At The Atlantic: 'Voice' Isn't the Point of Writing

From the Decatur Patch: Helen Ruffin, Creator of Georgia Reading Bowl, Dies. Celebrate the life of one who instilled a passion for reading in our state's children!

From PWs ShelfTalker, Josie Leavitt writes Should Adults Read YA? (The answer is YES!)

LOVE these shoes! (From Modcloth)

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15. Mike Wohnoutka's LITTLE PUPPY AND THE BIG GREEN MONSTER - Interview and Giveaway!


Mike Wohnoutka has a new book out and I’m thrilled to have him on dulemba.com today. His latest is called LITTLE PUPPY AND THE BIG GREEN MONSTER and it will melt your heart as surely as the little puppy melts the monster’s heart. I’ve always loved Mike’s artwork anyhow - especially in JACK’S HOUSE, MAMA’S LITTLE DUCKLING, and THE 12 DAYS OF CHRISTMAS IN MINNESOTA (I did the Georgia one). Let’s get a peek at his process...

Q. Mike, I love to study your work. I think I see you working with under paintings in scarlet or other colors. Am I seeing right? What is your method?
A.
Yes, I always start my paintings with an orange/sepia tone under painting. This helps me figure out the lighting situation. It’s much easier to do this by using all the values of just one color. This technique also adds continuity and warmth to the overall painting.


Q. Your use of light is always so warm and friendly - how do approach that?
A.
Thank you. I’ve always struggled with color. I was told once by a fellow artist to approach painting thinking about values rather than colors. This approach has helped immensely and has made me a more confident painter. It keeps me thinking about what’s being hit by light and what’s not. This gives the painting a lot of volume and I think it gives a warm and friendly feeling too.

Q. I also admire how you switch up the viewers point of view. Again, how do you approach that?
A.
I took a film history class in college. I loved learning about Alfred Hitchcock’s process of creating films. He was one of the first directors to change the point of view of the camera to add tension and create suspense. When I work on the sketches for a book I like to think of myself holding a camera moving around the scene looking for the best angle and view to show each scene in the story. I’m also thinking about zooming in and out.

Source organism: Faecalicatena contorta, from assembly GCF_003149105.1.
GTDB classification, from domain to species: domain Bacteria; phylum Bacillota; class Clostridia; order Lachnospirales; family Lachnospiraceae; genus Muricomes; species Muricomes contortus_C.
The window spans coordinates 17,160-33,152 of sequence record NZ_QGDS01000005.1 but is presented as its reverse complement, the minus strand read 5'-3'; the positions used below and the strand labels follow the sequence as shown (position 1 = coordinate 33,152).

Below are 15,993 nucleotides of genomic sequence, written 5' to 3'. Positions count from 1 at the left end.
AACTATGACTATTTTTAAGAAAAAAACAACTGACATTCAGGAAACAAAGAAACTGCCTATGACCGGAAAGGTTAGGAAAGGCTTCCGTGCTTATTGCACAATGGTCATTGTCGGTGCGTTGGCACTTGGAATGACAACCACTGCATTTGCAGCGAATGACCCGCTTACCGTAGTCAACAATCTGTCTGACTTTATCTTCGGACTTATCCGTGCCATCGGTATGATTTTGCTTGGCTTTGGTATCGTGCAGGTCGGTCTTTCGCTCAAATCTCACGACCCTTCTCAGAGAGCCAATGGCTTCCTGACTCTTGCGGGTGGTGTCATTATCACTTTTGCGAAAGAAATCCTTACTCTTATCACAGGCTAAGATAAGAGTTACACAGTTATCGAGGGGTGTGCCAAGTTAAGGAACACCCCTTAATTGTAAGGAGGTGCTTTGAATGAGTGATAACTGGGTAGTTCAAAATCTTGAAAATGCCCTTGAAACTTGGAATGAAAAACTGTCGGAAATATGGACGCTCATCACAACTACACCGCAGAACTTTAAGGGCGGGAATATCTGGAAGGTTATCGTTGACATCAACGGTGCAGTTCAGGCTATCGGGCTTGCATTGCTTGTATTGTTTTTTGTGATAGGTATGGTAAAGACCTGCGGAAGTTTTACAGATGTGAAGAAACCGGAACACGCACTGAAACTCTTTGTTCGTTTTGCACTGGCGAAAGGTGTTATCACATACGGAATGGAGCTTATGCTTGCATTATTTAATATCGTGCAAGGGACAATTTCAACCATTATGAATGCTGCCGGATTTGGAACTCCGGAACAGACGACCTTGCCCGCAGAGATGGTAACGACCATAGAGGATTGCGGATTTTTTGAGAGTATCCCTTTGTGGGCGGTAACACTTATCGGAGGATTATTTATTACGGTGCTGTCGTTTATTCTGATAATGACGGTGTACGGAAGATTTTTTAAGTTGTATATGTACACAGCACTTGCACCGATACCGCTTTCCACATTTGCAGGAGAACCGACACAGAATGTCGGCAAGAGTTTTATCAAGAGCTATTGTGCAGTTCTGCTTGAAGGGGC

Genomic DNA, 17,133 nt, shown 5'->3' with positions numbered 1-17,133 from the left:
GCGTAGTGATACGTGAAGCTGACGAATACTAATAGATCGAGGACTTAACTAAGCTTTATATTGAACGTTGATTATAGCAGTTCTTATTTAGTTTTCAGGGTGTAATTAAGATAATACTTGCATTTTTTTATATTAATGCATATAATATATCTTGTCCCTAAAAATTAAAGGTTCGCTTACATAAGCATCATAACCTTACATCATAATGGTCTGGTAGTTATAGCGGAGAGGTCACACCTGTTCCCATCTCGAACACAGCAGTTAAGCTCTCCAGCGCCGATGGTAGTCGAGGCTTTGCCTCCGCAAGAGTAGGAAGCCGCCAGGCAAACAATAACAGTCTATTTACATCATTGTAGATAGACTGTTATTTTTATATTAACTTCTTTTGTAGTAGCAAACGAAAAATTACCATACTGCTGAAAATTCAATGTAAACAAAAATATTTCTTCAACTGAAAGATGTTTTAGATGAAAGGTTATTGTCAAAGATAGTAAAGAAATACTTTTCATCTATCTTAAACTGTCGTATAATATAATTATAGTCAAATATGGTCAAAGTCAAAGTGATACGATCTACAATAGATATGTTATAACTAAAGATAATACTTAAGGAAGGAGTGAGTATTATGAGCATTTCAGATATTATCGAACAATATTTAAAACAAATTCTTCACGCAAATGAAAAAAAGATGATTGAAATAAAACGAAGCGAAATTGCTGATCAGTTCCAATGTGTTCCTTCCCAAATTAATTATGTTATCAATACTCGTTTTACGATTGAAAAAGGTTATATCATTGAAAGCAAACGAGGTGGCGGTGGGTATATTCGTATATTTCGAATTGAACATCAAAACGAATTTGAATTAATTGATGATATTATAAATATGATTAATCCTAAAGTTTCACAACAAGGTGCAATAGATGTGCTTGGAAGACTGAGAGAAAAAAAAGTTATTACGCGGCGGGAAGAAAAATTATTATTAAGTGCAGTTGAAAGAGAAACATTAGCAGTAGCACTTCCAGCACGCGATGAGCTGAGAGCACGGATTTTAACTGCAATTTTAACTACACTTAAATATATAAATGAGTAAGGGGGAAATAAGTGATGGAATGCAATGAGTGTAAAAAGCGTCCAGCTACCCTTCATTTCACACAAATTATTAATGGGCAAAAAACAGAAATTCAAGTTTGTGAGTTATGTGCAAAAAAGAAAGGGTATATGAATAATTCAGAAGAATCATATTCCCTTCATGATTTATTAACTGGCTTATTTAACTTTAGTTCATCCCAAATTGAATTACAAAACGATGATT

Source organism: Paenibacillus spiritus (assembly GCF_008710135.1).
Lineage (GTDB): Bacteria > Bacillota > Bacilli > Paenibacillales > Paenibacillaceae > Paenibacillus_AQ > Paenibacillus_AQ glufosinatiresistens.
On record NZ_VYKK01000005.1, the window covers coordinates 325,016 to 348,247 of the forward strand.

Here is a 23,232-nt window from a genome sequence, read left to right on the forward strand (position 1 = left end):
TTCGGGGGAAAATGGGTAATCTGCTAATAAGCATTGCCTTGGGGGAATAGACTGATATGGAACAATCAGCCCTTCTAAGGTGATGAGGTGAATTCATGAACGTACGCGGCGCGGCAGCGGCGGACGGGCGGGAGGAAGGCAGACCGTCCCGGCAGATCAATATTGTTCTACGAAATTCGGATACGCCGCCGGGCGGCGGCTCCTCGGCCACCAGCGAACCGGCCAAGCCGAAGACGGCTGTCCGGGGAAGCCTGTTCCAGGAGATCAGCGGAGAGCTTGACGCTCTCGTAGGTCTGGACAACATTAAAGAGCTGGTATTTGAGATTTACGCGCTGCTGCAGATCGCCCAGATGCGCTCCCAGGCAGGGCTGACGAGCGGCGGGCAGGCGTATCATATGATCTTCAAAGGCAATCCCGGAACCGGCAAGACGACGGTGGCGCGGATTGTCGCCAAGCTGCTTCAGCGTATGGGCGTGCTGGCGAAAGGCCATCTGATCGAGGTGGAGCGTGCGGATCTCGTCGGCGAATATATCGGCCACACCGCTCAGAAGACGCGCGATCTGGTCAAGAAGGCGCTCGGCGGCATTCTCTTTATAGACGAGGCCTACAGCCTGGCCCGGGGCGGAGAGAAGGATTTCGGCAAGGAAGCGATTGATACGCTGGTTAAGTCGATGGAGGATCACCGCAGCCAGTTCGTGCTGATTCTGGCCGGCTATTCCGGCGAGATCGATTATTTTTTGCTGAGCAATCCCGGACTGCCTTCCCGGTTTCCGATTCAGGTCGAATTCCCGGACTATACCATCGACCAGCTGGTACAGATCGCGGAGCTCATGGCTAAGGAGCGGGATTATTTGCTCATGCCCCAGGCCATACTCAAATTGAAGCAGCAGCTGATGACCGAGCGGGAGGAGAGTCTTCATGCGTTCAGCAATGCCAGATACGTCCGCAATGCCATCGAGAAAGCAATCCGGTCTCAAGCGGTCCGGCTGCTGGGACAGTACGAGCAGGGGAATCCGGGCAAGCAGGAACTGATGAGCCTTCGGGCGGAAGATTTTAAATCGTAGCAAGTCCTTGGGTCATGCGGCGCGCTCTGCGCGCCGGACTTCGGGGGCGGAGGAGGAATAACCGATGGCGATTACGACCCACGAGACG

Q. LITTLE PUPPY AND THE BIG GREEN MONSTER is such a sweet story - what inspired it?
A.
After illustrating 20 books by other authors this is my first book as both illustrator and author. It’s hard to say exactly where the idea for this book came from, because it evolved through many, many different versions over five years. But there is no doubt that watching my two young kids navigate their way through the maze of making new friends has influenced the story. Also, I’ve realized since finishing it, that it may have been somewhat inspired by my inattentive father!


Q. I have to tell you, the puppy reminds me a little bit of my dog, Bernie - an overgrown beagle or short foxhound - we’re not sure. But with the same markings. Is Little Puppy a real dog in your world?
A.
My first roommate out of college had a dog named Ryder. She was a very small basset hound. Everyone thought she was a beagle mix. The look of the puppy was inspired by her, but definitely not her personality. She was a very mellow dog. She definitely didn’t have the energy the Puppy in the book has.

Q. You’ve got quite the bibliography of books at this point. Do you work with a particular publishing house?
A.
I do not work with one particular publishing house. I’ve been working consistently with four different houses. I would be happy to stick with just one publisher, but when I’m asked to illustrate a book, my decision to take on the project has more to do with the story rather than the house.